The law presents a rare opportunity to keep up with the rapid development of cryptocurrencies and foresee possible threats to important stakeholders and the entire world economy. In order to achieve this goal without stifling its growth, a well-known school of thought uses law in a way that provides adequate security and stability to the monetary system.
In this article, I will focus on a few specific jurisdictions where I have noticed major events in the past year.
It is still one of the world's most friendly countries to cryptocurrency, adopting a proactive regulatory approach. Despite the lack of federal laws, the regulatory activities of states and agencies led by FinCEN, the Securities and Exchange Commission, and IRS have increased. These organizations deal with the concept of cryptocurrency and its regulation in different ways. However, the U.S. Internal Revenue Service has issued guidelines for taxation of cryptocurrency as property, and FinCEN has not yet accepted cryptocurrency as a legal form of cash. Like Iowa and Maryland, some states have issued warnings to the public about handling cryptocurrencies and preventing state entities from using Bitcoin as a means of payment. Like Wyoming and Colorado, several other jurisdictions also recognize cryptocurrency as a currency. Ohio has recently begun accepting cryptocurrency as a way of paying taxes.
European Union and United Kingdom
Regulators in the European Union and the United Kingdom have expressed concerns about the volatility of cryptocurrencies and other harms (EU). They have taken these factors into consideration when deciding how to supervise. Although formal laws have not yet been passed, the UK Financial Conduct Authority and the European Central Bank have issued statements pushing for stricter supervision of cryptocurrencies. They recently urged a global agreement and regulation on cryptocurrencies to reduce the harms associated with their widespread use.
The Reserve Bank of India issued an order earlier in 2018 prohibiting financial institutions from trading with any cryptocurrency company. When the ban was challenged in the Supreme Court of India in March 2020, the court overturned it, opening the door to new entrants to the cryptocurrency business and bringing a breath of welcoming to those affected. Since its inception, the Indian government has taken a cautious stance when dealing with cryptocurrencies. Some of its concerns revolve around the fact that it is seen as a threat to the Indian rupee and a channel for bad actors engaged in terrorist financing and other illegal transactions.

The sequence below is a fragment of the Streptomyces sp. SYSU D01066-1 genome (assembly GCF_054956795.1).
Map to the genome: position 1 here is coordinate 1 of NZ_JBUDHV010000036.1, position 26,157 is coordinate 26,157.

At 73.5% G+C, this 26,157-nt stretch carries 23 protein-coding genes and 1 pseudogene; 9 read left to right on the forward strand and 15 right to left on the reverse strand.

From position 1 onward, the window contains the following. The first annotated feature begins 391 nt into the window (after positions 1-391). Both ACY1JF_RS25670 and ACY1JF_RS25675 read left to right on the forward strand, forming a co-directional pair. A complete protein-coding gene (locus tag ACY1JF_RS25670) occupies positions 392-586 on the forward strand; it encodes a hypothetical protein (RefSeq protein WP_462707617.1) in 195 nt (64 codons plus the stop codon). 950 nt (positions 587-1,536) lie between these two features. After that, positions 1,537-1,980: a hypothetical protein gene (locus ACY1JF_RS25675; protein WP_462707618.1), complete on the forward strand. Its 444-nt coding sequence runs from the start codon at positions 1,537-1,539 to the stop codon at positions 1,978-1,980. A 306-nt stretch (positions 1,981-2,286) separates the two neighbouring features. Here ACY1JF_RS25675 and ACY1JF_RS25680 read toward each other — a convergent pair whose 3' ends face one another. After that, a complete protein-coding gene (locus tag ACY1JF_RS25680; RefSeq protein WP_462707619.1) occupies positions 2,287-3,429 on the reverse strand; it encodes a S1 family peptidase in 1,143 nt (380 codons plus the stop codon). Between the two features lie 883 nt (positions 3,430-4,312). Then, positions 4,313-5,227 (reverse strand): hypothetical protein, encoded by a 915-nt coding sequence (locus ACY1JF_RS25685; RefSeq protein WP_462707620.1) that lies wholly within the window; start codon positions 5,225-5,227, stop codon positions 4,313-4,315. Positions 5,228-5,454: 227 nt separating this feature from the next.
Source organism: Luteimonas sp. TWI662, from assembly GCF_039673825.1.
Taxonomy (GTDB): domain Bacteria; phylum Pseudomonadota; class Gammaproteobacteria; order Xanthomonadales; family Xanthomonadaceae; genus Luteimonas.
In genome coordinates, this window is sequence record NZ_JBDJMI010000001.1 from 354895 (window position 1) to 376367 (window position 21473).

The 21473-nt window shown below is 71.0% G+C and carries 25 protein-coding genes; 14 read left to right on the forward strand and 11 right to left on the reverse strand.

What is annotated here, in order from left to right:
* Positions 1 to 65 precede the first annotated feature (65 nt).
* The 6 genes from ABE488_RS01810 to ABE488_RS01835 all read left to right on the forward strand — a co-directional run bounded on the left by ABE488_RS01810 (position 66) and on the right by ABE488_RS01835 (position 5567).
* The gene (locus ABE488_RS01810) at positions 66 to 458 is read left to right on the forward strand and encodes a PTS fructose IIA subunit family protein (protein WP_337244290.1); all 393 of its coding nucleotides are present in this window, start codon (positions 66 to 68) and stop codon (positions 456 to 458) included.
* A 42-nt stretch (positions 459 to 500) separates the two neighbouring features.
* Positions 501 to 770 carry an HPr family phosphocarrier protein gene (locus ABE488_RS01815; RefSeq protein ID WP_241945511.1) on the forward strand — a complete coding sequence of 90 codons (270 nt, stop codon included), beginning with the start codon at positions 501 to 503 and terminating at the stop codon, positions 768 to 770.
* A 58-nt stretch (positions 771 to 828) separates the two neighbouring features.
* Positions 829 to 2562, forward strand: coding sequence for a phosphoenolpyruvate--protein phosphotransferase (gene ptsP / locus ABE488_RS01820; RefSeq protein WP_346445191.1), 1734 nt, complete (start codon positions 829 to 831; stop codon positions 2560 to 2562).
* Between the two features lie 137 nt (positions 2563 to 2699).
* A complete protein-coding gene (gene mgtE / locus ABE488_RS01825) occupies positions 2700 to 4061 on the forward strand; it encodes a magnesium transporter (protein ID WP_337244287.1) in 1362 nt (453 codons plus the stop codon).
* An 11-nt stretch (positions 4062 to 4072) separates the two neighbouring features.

The African continent is rapidly becoming an important market for cryptocurrencies and is known as "the next frontier of development and global economic growth." After the United States, Nigeria is the world's second largest bitcoin trader. From 2015 to 2020, Nigerians traded Bitcoin worth more than 566 million U.S. dollars. In the past five years, Kenya and South Africa's bitcoin transactions totaled US$55.3 million and US$19 million, respectively, ranking among the top ten. In Africa, currency instability, hyperinflation and inefficiency of the banking system are important factors for the rise of cryptocurrency business. We have seen African countries take a more stringent stance on cryptocurrency regulation. Many people believe that Bitcoin poses a threat to the banking system due to its decentralized nature.